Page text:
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February 26, 2021 Fiction

A Yellow Tulip

Nancy Freund

A Yellow Tulip photo

When he saw Charlotte’s smile in his mind’s eye, Dudley lost his head, like a hat a young fellow takes off and tosses to the hat-rack with the head still in it. He stopped the thought of her just before her black lips drooped down and covered her teeth again. She’d stay right where she was, upside down or right side up, in her brown flowered pinafore, sweetly swinging on her swing. He still had work to do. But

clack. Clack. He couldn’t concentrate. He watched his own reflection in the five-ball bang-parade pendulating on his desk. Newton’s Cradle mirroring his hair, perfectly in place, and his shirt collar gleaming nice and white. Now there was a fellow who could get a girl. He watched the convex men, all five of them, who would call her as soon he got home. He opened his briefcase, looked at its empty leather innards, clicked it shut, and hurried home. 

He called loudly into his empty house, “I’m home” for any would-be burglars lurking. He took off his blazer and fit his kitchen chair into its shoulders, nice and neat. He poured himself a gin martini and filled the Mr. Peanut lid with salted nuts. He dialed his green telephone, which hung on the wall, and listened to it ring. Saw her smile in the silence. He wound his finger in its cord. When she answered, her voice sounded like a yellow tulip.

“Hello, Charlotte.” He matched her tone.

She replied, “Who’s this?” her tenor drooped to darkness. He knew she wore thick, blackened eyebrows.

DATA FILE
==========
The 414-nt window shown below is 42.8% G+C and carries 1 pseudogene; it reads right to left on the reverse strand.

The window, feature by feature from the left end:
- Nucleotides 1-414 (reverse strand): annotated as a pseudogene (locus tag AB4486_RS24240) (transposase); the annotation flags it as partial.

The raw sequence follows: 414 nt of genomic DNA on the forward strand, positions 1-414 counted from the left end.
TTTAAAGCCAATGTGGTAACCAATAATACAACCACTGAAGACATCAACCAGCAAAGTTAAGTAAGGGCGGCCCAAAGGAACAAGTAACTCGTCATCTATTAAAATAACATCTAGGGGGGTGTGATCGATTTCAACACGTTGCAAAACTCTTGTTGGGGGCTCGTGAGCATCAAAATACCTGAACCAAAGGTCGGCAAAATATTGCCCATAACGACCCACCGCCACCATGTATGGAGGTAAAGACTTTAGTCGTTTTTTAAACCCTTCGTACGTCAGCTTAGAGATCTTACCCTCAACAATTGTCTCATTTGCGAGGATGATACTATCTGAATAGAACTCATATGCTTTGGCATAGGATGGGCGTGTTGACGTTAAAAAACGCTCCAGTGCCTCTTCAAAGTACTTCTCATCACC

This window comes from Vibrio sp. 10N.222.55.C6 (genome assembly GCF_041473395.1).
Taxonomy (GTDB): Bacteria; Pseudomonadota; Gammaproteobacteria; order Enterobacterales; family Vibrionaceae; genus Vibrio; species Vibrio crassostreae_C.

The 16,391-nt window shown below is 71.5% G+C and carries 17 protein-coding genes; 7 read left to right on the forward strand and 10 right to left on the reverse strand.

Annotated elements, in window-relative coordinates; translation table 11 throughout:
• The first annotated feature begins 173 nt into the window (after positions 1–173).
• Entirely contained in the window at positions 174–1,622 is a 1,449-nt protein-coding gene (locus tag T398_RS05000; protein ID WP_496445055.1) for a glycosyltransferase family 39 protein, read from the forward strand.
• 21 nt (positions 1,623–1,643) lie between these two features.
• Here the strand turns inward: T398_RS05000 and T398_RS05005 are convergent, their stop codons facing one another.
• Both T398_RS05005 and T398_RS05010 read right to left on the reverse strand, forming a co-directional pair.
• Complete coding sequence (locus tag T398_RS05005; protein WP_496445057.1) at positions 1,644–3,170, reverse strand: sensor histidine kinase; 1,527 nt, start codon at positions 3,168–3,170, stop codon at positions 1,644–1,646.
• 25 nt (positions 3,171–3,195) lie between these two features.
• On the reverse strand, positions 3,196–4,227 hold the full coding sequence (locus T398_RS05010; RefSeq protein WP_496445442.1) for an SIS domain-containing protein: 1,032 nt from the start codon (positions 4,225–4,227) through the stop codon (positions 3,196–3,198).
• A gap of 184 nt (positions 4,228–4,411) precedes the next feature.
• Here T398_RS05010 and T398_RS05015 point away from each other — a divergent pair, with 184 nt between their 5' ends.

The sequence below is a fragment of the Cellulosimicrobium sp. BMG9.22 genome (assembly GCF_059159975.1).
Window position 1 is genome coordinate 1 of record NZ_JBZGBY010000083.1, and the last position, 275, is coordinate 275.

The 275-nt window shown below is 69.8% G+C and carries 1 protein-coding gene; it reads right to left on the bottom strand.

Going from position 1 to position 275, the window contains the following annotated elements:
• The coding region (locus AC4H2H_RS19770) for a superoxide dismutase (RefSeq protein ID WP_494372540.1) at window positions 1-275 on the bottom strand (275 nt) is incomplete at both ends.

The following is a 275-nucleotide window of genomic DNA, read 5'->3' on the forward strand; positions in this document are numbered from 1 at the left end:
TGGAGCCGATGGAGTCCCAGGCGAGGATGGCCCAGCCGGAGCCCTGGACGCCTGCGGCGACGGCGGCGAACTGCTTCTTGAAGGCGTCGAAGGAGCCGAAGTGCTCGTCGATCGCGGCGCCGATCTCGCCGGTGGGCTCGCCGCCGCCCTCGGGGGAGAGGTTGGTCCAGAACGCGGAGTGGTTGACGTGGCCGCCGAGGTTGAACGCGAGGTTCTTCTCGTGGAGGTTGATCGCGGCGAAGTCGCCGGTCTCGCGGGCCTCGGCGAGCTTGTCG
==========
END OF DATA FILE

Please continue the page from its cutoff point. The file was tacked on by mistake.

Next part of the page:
“Oh…” Dudley simply said. His siren started and he saw his kaleidoscope, sight and sound, piano pounding, lamps and fans and lightbulb chandeliers. A young fellow he had known popped up, and possibly a parrot, squawking.

“Who’s this?” She demanded. Her eyes completely black. She threw her straw hat across the room and it stuck right to the wall, beribboned, rather festive. Dudley felt a new word bubble up, but it got stuck. He watched her warble in and out, ebb and flow, one clacking metal ball against the next. Organ music swelled, urging him to talk to her, but as always, he had so much going on. He imagined her looking down her phone line, coil after coil, finally seeing only Dudley’s chin and earhole. He felt like an interloper in her hall.

“Oh,” he said again. The moon came out, riding on a motorbike, his head hatted, silver-blue, attached. And leather boots. It pumped its glow upon them both. 

“I’m going to hang up now,” Charlotte said, “unless you tell me who this is…” 

Dudley’s heart a pendulum, lub-dub-up, lub-dub-down. He’d eaten all the peanuts. He cleared his throat and stuttered, “D-don’t you know my voice?”

She was silent for a second. And then, “Will you take me to the oil rig?”

He listened, suddenly alert.

“We’ll drink wine and watch it work. Have you ever sat inside a spinning top?”

“No…” He clinked more peanuts into his metal lid.

Her xylophone eyes went striped and wild for a second, and then fell dark and peasant heavy. Sack of flour on her shoulder, climbing old stone stairs. “Dudley, I implore you, come over here and take me now.” She panted, hauling flour up the stairs. The stairs. This would be her heavy life. 

He popped a peanut in his mouth, his fistful held aloft, his fingers working to release another.

She said, “Come now. Ride a leather bridle.” Her voice was velvet honey buttercups. She had become much more than he had wished. A nymph. A harp ... A poison dart harpoon.

She said, “I’m piano. Moon. And many pies.” 

He coughed. 

“Drums and cymbals. Ladles. Pans. I’m wearing flowered garters. I have many legs. I … I took off my hat.”

He poured another lid of nuts. 

“I snap back, my body is connected. You’ll smell me in the school bell. Hurry, on the trot.” 

He heard her deep inhale and suppressed his sense of ending long enough to let his smile rise. He returned his telephone receiver to its avocado cradle. Refilled his drink to settle in, quiet once again, and alone.